Personal and social wellbeing depends upon the quality of relationships within families and communities, and within and between organisations. Drawing our inspiration from the Jewish and Christian traditions, especially its understanding of personhood, we believe that building a society that sustains relationships requires recognising the importance of:


1. Family networks – for the love, support and welfare of the individual.
Stable family life benefits adults and children in terms of both emotional and practical support. Families have a wide range of care and welfare responsibilities, particularly for children, partners and elderly relatives. The extended family has a vital role in supporting marriage and the nuclear family, and as a mediating institution between individuals and the state.

2. Personal and family rootedness – to build strong communities.
Rootedness involves developing a sense of belonging and practical involvement – in cities, towns and neighbourhoods. Rootedness is important for personal wellbeing, access to support networks, and for the ability to participate fully in community life.

3. A shared national culture – to foster inclusion and cohesion.

A shared culture which can embrace diversity and includes respect for liberty of conscience is needed to support both cohesion and inclusion.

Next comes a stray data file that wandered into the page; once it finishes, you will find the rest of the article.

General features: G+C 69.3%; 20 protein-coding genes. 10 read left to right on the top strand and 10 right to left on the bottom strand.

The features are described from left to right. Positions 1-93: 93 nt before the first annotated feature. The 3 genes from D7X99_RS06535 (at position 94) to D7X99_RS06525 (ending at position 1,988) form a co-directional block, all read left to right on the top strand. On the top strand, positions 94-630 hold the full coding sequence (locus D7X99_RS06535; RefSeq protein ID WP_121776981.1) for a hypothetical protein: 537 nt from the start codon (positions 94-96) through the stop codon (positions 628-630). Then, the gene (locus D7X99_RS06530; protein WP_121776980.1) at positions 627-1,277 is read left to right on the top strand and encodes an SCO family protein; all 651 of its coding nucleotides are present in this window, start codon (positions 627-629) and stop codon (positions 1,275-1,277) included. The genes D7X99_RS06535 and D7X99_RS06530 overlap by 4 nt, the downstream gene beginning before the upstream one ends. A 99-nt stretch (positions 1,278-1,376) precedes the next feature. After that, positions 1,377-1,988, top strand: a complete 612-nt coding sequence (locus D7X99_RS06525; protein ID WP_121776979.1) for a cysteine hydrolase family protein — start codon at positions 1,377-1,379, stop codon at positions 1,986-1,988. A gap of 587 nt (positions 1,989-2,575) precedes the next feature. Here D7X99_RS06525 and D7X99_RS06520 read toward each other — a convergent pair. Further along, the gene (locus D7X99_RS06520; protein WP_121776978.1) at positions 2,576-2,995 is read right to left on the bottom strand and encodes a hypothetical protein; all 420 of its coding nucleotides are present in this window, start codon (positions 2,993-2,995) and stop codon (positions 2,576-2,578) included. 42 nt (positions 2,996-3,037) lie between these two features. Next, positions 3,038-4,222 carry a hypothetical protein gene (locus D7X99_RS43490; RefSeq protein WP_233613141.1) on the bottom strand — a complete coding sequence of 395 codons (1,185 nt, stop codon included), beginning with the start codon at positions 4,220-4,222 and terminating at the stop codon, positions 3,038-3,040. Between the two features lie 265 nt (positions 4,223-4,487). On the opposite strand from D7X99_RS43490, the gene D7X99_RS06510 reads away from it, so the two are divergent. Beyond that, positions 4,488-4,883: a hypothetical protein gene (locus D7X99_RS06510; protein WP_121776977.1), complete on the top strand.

4. Justice and reconciliation – as the basis for achieving peace and social harmony.

This applies to personal, corporate, regional, ethnic and international relationships. Building peace requires encouraging reconciliation, restoring relationships and addressing the many factors that contribute to their breakdown.

5. The wide spread of political power and economic assets – to promote accountability and community development.

Distant decision making and financial dependence can inhibit both responsiveness to local needs and responsibility for addressing them. The desire for greater local responsibility can be in tension with the concern for ensuring quality and equity at a wider level. Where decisions or controls need to be located at higher levels this should be done in ways that support local capacity and responsibility.

6. The use of money and other resources, and the structuring of financial systems – to foster healthy commercial, social and international relations.

Finance shapes relationships in many ways, for example through the impact of debt, capital flows, investment and spending patterns. Ownership involves responsibilities. Resources should be used in ways that strengthen relationships rather than undermining them.

7. Influencing organisations to think relationally – to uphold a social environment in which relationships thrive.

Relationships can be fostered or undermined by government, and by public and private sector organisations’ policies and actions. The strategy, structure, culture and working practices of an organisation should be conducive to the flourishing of relationships, both within that organisation and in wider society.

8. Fulfilling duties – particularly to those who are disadvantaged either relationally or materially.

Rights must be balanced by duties and obligations. People are responsible both for their own relationships and for the impact of their actions on others. Relational deprivation is as serious as material deprivation, and there is a particular duty to care for those who lack supportive relationships.